15. How to stay in my home after foreclosure in Columbus OH

Foreclosure Process

We buy houses in Columbus, Ohio. As dedicated local homebuyers operating in Columbus, Ohio, we specialize in providing cash solutions for houses. In the context of foreclosed properties, a notable study has brought to light a compelling statistic – an estimated 47% of foreclosed properties continue to be occupied. While this figure might initially elicit surprise, it aligns with our understanding of the real estate landscape.

The surprising aspect of this statistic underscores a common misconception about foreclosed properties – the assumption that they are invariably vacant. However, the reality is that a substantial portion of foreclosed homes still have occupants. This phenomenon may be attributed to various factors, including occupants remaining in the property during the foreclosure process or individuals moving back in after the foreclosure has taken place.

As seasoned local homebuyers, we are well-versed in the intricacies of the real estate market, including the nuanced dynamics of foreclosed properties. Our awareness of the prevalence of occupied foreclosed homes positions us to navigate these situations with expertise and sensitivity. If you find yourself grappling with the complexities of a foreclosed property, rest assured that our team is equipped to offer tailored solutions, ensuring a smooth and efficient process as we explore cash options for your house in Columbus, Ohio.

How to Stay in My Home After Foreclosure in Columbus OH

What most people don’t realize is that banks aren’t in the business to own homes. They are in the business to loan people money. But, when they have to foreclose on a house, the bank is forced to own the home until they’re able to sell it to get all or most of their money back.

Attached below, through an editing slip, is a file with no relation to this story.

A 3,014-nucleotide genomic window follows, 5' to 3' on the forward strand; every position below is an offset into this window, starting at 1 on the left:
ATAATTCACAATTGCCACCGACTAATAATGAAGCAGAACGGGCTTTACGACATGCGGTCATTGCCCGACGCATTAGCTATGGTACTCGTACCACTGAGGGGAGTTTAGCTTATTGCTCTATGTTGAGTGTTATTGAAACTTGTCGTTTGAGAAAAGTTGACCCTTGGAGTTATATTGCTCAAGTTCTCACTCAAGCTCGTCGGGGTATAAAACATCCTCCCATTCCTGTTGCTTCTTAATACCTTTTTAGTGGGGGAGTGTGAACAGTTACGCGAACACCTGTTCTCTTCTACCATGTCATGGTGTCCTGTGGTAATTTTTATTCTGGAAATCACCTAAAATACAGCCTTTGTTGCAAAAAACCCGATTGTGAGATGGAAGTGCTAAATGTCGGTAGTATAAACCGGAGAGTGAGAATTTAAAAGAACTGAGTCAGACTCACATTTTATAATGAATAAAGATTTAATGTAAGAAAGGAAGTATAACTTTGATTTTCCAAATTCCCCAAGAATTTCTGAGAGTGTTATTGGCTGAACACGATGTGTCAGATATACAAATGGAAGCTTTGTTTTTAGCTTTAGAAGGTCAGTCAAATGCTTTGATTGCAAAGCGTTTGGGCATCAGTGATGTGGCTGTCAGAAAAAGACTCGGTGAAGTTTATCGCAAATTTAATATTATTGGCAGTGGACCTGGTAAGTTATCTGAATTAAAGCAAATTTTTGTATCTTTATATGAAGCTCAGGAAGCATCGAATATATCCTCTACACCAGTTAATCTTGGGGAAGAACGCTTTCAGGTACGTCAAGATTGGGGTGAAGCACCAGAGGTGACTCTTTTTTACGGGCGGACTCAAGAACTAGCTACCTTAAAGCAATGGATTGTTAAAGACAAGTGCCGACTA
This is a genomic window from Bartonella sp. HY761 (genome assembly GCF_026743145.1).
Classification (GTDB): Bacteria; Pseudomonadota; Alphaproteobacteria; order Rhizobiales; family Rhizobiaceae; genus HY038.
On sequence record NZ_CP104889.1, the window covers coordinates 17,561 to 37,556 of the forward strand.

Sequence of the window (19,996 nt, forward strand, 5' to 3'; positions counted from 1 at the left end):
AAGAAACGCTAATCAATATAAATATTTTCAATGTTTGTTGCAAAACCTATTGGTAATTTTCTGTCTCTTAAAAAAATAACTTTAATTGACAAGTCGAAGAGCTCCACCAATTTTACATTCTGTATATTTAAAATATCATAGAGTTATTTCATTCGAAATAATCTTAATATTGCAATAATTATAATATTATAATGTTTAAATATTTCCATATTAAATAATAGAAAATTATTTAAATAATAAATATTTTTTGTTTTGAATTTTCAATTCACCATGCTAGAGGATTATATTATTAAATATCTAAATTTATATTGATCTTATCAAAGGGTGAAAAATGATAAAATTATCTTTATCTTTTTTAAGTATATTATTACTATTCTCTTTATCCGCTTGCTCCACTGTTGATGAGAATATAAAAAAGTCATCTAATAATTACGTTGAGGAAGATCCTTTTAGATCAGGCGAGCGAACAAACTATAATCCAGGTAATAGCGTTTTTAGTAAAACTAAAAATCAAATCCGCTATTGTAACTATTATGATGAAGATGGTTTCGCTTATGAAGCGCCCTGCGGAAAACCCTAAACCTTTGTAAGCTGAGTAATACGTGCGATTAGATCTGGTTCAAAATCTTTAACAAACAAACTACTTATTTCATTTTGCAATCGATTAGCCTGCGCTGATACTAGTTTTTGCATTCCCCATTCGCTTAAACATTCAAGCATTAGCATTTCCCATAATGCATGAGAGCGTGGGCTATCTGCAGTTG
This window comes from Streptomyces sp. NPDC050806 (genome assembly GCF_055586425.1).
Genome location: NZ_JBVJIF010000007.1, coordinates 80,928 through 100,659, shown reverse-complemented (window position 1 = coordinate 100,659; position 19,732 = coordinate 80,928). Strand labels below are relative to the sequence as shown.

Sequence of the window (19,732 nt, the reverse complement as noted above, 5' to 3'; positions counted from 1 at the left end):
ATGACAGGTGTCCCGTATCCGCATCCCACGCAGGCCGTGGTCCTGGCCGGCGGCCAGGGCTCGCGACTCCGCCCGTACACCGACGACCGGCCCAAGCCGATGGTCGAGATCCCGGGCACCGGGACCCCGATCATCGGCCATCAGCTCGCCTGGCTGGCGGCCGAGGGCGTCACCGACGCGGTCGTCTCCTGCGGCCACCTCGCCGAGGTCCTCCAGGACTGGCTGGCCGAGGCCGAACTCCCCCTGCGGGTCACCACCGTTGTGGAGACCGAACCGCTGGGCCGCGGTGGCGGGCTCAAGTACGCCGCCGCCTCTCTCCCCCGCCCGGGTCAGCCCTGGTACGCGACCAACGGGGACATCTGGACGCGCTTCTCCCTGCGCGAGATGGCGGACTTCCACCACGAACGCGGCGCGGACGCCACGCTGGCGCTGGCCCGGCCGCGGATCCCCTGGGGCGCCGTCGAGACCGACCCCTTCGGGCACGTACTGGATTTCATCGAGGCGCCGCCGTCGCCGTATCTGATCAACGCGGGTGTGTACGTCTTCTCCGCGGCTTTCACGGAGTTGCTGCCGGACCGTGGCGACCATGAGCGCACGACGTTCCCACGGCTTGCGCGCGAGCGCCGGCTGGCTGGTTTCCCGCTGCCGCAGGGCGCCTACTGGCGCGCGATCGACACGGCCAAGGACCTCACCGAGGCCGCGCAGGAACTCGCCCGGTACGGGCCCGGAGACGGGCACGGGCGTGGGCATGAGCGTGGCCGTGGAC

But, what they have found is that when a Columbus OH foreclosed house goes vacant, there is a much greater chance that the property will fall into disrepair. Oftentimes, the bank would rather have you in the property even after you stop paying your payments and the foreclosure process is started because it wards off vandals and keeps the home in good working order.

There’s been a lot of talk in the media about people living for free after foreclosure – and even many stories about banks “abandoning” properties. In those stories, people are avoiding house payments for months, even years. Man, that sounds great! Let’s all live for free.

Wait… it can’t be that simple, right?


It’s crucial to acknowledge that banks typically have no intention of purposefully neglecting to collect payments from homeowners. The scenario where one gets to live without making payments often arises due to significant errors or oversights in the process. While instances of this happening exist and some individuals may find themselves in fortuitous situations, it’s essential to recognize that deliberately avoiding payments is not only legally questionable but can also lead to serious consequences.

The question then arises: why do we observe a considerable number of foreclosed homes still occupied? The key lies in understanding that leaving a property vacant is not in the best interest of any party involved. Vacant homes become susceptible to vandalism and criminal activities, posing risks to the property’s value. Surprisingly, it is in the bank’s best interest to keep the property occupied. This strategy helps maintain the value of their investment, safeguarding against potential damages and deterioration that could occur in the absence of occupants.